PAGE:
even film cameras with electronic focusing and exposure adjustments. A few digital cameras use
standard AA batteries, which are preferable because in a pinch you can find AA batteries everywhere.
But single-use batteries are expensive and produce extremely toxic waste, so you might want to get a
couple of sets of rechargeable batteries and a compact battery charger. Most digital cameras use
proprietary batteries that are expensive, hard to replace while you are travelling, and can only be
recharged either in the camera or in a special proprietary charger. A separate charger with a spare
battery is much better
than a charger built into the camera: you can leave one battery in
your hotel room charging while you are using the other in the camera. And only the
charger and battery, not the entire camera, is at risk of being stolen while it's charging. (Finding
a safe place to leave a camera, mobile phone, or other electronic device plugged in and charging can
be a particular problem for travellers staying in hostels or other dormitory accommodations.
Proprietary batteries are less likely to be stolen, since they are unlikely to fit anyone else's
- AC adapters and power supplies:As with any electronic device for travel, look for
a dual-voltage "auto-switching" or "universal" charger or AC adapter for your digital camera that
handles 100-220 volts, 50-60 Hz. (Standard 110 volt devices made for use in the USA won't work, and
may catch fire or explode, if plugged into 220 volt power outlets in most of the rest of the world.)
It's a very bad mistake to buy a camera (or any electronic device) for international travel that uses
a proprietary battery and a single-voltage recharger or AC adapter. Shop around: most electronic
devices distributed in the USA with cheaper single-voltage AC adapters are also available from outlets
with an international clientele in versions with dual voltage power supplies, often for the same
price. You'll also need a set of half a dozen plug adapters, but remember that these don't convert
the voltage or frequency. Plug adapters should only be used with dual voltage devices, or ones that
you are sure are made to operate on the voltage and frequency of the local power supply.
- Viewing photos while on the road: You may want to look at the photos you've taken
before you get home, to decide which ones to save and which to delete, or just to see how well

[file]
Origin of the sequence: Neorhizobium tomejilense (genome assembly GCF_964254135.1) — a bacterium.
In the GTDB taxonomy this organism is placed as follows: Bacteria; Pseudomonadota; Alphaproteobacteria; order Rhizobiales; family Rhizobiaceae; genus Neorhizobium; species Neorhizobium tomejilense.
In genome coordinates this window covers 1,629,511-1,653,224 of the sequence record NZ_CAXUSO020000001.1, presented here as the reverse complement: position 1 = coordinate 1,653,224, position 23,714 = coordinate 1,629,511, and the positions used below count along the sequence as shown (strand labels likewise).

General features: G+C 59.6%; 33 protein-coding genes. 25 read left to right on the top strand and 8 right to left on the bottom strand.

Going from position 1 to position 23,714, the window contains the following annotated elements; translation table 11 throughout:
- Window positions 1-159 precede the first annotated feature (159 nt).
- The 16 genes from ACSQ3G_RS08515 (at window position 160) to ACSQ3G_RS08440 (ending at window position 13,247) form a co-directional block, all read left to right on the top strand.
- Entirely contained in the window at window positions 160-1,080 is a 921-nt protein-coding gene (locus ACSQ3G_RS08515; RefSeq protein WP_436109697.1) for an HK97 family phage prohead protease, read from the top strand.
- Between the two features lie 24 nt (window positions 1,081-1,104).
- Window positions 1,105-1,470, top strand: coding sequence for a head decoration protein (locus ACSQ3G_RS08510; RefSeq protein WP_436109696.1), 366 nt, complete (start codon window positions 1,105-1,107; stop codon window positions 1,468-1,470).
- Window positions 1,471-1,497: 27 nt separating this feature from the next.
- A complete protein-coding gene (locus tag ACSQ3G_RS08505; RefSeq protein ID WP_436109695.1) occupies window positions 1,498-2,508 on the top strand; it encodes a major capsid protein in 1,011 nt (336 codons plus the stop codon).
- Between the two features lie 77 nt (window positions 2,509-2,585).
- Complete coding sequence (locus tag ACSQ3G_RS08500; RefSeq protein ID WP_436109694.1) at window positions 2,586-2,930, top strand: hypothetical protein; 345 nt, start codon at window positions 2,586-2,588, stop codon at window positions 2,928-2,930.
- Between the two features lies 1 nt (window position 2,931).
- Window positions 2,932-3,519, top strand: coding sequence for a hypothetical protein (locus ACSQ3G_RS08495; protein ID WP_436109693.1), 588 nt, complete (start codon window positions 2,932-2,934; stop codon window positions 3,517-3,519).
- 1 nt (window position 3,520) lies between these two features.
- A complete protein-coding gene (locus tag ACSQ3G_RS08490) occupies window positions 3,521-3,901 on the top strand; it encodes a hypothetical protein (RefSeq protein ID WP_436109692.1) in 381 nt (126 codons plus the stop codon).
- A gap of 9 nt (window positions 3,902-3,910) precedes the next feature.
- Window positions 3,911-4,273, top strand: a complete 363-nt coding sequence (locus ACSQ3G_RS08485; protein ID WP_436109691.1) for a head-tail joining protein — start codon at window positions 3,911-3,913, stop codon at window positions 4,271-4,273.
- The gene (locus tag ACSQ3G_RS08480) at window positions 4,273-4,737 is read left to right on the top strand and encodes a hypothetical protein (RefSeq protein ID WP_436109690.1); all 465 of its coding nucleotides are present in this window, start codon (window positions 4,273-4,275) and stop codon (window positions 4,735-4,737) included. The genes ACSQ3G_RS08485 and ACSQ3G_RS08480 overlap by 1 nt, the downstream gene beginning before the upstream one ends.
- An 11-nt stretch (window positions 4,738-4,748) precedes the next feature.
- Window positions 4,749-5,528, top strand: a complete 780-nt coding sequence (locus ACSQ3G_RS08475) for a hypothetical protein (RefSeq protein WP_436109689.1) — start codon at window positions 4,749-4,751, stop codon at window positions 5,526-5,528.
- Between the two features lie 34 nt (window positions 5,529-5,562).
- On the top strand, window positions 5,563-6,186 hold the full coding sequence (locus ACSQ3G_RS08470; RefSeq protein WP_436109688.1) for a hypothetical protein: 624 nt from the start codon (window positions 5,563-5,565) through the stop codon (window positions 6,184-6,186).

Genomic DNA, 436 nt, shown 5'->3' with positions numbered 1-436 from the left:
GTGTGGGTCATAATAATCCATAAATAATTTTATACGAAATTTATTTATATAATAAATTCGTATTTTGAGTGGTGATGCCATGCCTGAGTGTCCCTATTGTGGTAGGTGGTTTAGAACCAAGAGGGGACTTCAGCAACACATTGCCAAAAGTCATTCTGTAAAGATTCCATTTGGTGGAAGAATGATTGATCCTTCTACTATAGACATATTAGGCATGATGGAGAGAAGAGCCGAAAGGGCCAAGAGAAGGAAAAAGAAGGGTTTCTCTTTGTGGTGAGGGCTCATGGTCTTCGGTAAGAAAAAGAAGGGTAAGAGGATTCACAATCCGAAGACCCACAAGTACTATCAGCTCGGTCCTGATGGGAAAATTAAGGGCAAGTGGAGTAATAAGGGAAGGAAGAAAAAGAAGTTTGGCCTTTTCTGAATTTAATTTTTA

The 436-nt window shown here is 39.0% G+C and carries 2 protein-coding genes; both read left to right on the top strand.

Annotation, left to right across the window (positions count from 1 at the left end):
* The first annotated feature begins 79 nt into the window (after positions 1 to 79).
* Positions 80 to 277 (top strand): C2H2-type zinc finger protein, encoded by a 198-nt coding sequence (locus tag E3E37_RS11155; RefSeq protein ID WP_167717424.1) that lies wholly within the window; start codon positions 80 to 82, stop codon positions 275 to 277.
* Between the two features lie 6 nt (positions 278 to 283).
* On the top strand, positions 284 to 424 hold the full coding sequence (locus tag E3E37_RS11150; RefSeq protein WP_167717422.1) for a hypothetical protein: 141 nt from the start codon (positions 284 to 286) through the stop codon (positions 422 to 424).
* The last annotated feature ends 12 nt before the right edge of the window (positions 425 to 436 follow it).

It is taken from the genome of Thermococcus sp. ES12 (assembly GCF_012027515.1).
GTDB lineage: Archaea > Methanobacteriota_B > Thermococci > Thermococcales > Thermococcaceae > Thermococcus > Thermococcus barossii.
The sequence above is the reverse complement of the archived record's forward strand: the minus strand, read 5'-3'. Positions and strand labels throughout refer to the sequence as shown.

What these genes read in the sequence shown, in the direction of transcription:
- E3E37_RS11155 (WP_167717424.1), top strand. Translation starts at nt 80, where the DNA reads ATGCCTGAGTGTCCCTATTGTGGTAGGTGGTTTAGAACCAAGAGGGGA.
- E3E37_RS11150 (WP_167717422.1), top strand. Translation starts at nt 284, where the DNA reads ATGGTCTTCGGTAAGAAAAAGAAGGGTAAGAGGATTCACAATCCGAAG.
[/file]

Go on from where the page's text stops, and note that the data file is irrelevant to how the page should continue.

they've turned out.
Almost all digital cameras let you review the photos you've taken on a viewfinder screen the size of a
postage stamp. If you want a larger view, you'll need to either carry a laptop computer with you (not
recommended for most travellers, as discussed below), go to a cybercafe (with an appropriate cable and
either your camera itself or a separate reader for whatever type of memory card it uses), or connect
your computer to a television. Not all cameras are capable of displaying photos on a TV, and not all
TV's have the proper input connector. But even in relatively cheap hotels, some TV's do, and it's
often more convenient to review your photos late at night or early in the morning in your hotel room
than at a cybercafe where you are paying by the hour. Video cables are camera specific: if
your camera comes with a video output cable, bring it with you on any extended trip.
- Transferring photos to a computer: You can delete photos you don't want, to make
room for more, directly on your digital camera. To do anything else with your pictures -- edit them,
crop them, e-mail them, or upload them to a Web site -- you first need to get them onto a computer.
Different cameras have
different kinds of connections, but in general you can either connect the camera directly to the
computer with a camera-specific USB cable, connect a USB memory card reader to the computer, or use
a memory card reader, if they have one for the right type of memory card (CF card, MMC, memory
stick, or whatever). Connecting the camera is more likely to require installing special drivers on